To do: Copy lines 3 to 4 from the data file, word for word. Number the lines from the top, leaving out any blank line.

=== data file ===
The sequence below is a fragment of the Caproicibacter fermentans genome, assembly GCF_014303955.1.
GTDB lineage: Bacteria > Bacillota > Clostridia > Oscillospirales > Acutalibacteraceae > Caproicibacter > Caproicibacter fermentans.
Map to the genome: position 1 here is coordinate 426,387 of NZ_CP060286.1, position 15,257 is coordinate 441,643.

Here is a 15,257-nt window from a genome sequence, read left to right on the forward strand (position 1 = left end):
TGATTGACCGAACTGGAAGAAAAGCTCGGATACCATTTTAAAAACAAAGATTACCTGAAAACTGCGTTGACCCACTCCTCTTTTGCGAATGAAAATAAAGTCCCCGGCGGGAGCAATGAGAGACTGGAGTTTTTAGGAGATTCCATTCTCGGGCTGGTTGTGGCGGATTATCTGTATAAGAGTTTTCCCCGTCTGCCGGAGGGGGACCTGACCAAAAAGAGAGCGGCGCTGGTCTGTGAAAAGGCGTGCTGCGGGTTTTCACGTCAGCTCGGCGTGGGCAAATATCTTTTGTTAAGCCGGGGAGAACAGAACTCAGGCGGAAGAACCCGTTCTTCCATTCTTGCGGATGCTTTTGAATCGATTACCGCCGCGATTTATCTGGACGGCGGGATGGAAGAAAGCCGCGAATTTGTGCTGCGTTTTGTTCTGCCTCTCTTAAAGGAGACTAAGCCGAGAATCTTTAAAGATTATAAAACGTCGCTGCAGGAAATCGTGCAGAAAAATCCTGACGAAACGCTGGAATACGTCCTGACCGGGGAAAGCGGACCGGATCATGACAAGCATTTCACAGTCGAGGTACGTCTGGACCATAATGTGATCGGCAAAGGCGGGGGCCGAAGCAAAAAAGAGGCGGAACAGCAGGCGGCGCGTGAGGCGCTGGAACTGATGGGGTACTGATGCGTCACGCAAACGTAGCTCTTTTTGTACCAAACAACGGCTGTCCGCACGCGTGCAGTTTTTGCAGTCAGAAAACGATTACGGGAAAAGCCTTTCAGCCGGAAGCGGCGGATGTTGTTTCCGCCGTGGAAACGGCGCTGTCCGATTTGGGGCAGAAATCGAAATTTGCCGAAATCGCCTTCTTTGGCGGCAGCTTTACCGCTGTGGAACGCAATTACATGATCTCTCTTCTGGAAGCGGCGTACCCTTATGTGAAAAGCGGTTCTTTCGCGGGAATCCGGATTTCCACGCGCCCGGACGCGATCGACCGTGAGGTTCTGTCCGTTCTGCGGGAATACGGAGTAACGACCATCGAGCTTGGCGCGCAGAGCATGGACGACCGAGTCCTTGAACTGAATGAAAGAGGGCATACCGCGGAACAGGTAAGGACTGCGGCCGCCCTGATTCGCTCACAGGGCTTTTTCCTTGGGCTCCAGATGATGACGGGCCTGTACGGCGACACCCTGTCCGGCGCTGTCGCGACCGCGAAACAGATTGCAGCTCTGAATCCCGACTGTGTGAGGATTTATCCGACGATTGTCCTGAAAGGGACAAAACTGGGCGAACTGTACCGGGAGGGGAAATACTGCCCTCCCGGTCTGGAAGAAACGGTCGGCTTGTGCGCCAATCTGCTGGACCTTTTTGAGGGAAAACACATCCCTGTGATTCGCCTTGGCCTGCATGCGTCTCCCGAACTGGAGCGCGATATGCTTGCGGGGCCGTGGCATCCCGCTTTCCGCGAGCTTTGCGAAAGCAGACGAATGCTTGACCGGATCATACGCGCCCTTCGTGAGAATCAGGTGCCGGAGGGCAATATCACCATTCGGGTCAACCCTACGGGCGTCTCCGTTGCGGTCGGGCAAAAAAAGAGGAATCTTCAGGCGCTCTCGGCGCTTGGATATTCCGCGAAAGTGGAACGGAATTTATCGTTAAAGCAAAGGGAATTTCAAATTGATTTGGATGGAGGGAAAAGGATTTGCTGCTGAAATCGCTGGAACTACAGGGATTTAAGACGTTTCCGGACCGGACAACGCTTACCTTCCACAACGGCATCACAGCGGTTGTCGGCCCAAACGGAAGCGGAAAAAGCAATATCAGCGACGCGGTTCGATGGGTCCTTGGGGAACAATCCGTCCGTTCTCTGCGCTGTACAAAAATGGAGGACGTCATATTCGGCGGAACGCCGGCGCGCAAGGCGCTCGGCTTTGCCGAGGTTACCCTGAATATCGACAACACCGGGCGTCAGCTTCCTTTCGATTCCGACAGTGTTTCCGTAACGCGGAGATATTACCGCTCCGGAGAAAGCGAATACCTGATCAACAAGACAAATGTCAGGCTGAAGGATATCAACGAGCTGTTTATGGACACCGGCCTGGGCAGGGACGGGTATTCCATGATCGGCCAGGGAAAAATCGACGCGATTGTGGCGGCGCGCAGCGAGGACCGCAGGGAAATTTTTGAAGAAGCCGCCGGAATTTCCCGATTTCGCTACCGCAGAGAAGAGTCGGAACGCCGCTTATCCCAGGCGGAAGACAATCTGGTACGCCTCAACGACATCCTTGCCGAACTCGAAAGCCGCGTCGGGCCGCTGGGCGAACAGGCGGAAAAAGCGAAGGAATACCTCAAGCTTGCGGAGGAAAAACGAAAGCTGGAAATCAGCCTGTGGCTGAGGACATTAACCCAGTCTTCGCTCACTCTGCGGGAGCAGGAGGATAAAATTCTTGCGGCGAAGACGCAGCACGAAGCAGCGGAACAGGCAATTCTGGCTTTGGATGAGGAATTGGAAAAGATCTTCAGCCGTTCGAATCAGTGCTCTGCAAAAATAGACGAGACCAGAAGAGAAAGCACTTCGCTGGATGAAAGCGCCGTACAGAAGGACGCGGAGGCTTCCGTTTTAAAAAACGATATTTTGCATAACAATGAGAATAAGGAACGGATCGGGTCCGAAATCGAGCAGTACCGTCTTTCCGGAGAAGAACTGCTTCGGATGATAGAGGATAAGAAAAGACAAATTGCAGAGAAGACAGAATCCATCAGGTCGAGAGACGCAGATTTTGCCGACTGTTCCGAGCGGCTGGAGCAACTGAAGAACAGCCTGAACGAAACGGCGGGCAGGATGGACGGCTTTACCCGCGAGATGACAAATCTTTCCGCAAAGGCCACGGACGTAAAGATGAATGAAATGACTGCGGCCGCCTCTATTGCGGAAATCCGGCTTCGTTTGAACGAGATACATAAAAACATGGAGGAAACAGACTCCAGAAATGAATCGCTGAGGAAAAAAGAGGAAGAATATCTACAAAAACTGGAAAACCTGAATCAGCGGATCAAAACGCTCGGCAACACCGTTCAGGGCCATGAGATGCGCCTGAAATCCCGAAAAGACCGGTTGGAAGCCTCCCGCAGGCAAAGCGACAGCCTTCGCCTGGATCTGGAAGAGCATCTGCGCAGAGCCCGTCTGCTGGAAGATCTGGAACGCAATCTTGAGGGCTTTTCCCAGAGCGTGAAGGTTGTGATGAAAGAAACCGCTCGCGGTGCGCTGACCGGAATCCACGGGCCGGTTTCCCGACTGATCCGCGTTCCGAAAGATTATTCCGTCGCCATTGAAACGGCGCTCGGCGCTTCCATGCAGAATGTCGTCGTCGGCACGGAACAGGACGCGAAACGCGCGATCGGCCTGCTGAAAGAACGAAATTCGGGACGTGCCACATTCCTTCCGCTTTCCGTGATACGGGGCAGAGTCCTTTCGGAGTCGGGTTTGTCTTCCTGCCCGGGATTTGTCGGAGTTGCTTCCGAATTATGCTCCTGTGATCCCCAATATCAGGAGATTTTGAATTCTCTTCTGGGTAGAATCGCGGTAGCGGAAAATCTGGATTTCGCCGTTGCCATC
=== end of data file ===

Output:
Map to the genome: position 1 here is coordinate 426,387 of NZ_CP060286.1, position 15,257 is coordinate 441,643.

Here is a 15,257-nt window from a genome sequence, read left to right on the forward strand (position 1 = left end):